Wimbledon Begins – Blogger Nicholas McCarvel

2013 New Haven Open Blogger Nicholas McCarvel is on-site at Wimbledon for the next fortnight and will check in every so often with insider perspective of the action in SW19. Be sure to follow him on Twitter at @NickMcCarvel.

There is no place in the sporting world quite like Wimbledon. The modern-day version of the historic event that is now in its 127th running keeps every bit of tradition fans would want and expect it to, yet somehow has transitioned itself to a modern-day marvel that is one of tennis’ four biggest events.

Monday The Championships 2013 kicked off at the All England Club in London’s SW19, again swarmed by the queue-loving public and Britain’s upper crust in the Royal Box. Pippa Middleton was there, as was the Duke of Kent and former US Secretary of State Condoleezza Rice.

© New Haven Open/Billie Weiss

© New Haven Open/Billie Weiss

But across the way from the Royal Box, the players’ restaurant in the Millenium Building hummed with action all day long, as it does for a majority of the first week of Wimbledon.

Four-time New Haven Open Champison Caroline Wozniacki made her way through with boyfriend, professional golfer and frequent New Haven companion Rory McIlroy in tow, and Roger Federer passed by like a proud property owner – it has seemed as though the Swiss man has ruled these grounds for the last decade, hasn’t it?Nothing, however, tops the tennis. Up-and-comer Monica Puig produced the shock of the day on the women’s side, and from up above Court 18 watching her fall to her knees was a special moment, the 19-year-old beating No.5 seed Sara Errani in her Wimbledon debut.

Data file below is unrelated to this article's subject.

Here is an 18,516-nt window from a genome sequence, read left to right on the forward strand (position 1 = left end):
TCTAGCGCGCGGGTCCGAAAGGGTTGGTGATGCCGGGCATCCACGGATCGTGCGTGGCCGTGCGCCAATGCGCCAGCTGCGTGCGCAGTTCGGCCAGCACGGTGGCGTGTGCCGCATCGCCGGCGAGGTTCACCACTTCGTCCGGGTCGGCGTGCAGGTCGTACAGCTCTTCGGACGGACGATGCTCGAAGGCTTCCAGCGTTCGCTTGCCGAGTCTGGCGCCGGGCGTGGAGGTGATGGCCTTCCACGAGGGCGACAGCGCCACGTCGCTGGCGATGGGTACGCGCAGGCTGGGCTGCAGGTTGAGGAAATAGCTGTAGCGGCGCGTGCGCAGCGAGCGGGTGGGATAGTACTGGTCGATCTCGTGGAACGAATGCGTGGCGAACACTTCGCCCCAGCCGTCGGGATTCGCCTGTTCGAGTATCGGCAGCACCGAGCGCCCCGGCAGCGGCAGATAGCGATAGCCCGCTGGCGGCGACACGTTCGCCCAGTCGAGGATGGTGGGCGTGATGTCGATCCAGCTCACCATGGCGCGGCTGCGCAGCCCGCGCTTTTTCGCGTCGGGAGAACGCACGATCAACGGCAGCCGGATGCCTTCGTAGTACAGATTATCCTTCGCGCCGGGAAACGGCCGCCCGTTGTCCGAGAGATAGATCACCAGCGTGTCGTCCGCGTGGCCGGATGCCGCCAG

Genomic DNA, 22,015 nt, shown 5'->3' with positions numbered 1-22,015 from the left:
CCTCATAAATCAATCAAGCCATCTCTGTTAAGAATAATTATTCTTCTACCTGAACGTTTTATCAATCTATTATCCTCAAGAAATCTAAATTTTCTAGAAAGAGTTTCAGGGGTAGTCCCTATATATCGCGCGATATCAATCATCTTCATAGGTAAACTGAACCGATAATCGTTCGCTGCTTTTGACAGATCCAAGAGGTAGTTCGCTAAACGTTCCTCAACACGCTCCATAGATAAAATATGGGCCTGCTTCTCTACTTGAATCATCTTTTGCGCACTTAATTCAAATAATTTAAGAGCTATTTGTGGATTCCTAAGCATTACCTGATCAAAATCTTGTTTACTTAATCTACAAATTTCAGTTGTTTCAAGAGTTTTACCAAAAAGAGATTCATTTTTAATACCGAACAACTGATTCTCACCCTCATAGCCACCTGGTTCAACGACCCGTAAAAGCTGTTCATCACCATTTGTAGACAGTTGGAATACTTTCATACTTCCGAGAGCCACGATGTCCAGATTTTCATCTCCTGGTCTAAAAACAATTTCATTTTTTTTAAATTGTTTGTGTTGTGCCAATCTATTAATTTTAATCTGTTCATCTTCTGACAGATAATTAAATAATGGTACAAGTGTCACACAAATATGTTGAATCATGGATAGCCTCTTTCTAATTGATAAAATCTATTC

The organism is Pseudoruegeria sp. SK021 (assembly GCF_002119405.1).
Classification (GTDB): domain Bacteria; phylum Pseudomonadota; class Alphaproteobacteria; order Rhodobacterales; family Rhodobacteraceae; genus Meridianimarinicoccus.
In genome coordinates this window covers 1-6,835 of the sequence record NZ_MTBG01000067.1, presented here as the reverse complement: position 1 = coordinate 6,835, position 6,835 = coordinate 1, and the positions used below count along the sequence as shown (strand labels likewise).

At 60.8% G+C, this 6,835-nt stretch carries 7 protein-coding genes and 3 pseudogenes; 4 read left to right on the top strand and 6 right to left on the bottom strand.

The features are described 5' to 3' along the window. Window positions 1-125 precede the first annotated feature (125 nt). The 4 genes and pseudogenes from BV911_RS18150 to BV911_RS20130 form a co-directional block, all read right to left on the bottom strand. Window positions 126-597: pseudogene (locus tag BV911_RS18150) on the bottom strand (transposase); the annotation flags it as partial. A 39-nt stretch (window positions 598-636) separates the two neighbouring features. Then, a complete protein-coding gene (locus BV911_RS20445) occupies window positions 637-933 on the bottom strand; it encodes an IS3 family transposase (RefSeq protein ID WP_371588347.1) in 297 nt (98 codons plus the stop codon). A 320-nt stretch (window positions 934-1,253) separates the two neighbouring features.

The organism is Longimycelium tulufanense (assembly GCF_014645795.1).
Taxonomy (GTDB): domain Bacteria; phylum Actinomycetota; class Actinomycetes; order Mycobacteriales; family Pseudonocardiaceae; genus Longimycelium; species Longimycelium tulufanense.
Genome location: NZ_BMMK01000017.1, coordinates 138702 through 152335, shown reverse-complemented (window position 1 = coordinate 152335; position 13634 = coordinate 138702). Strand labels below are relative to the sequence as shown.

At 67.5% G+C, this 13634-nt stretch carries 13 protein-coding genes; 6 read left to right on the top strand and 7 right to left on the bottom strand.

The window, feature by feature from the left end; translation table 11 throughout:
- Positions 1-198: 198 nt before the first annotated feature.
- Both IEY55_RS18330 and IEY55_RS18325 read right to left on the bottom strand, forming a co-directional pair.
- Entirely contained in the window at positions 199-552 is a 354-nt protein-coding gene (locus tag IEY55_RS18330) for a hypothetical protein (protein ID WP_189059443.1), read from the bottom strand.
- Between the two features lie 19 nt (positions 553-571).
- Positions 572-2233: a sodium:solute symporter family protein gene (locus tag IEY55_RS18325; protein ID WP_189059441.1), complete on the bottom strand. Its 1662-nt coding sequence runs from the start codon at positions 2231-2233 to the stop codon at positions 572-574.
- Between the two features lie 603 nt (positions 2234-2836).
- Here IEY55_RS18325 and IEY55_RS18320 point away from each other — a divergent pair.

Grass isn’t a surface that the Italian is a natural on, nor is it for the other No.5 seed that got knocked out this day – Rafael Nadal. Though Rafa has been the Champion here twice before, he looked uncomfortable in a straight-sets loss to unheralded Steve Darcis on No.1 Court. He’s 1-2 at Wimbledon in the last two years.

The traditions that lie in Wimbledon aren’t just those of afternoon tea, Royal Box sightings and the societal elite: there’s the queue, Henman Hill (or do you prefer Murray Mound?) and the ever-present public belovedness of a tournament that isn’t just a tennis event, but a national celebration.

Sunday before Wimbledon began officials shut down entrance to the queue (the line that members of the public can use to get Centre Court, No.1 Court and grounds tickets) because it was already too long.

A tournament with a tradition so great that people sleep overnight in tents for it? Sounds good to us.

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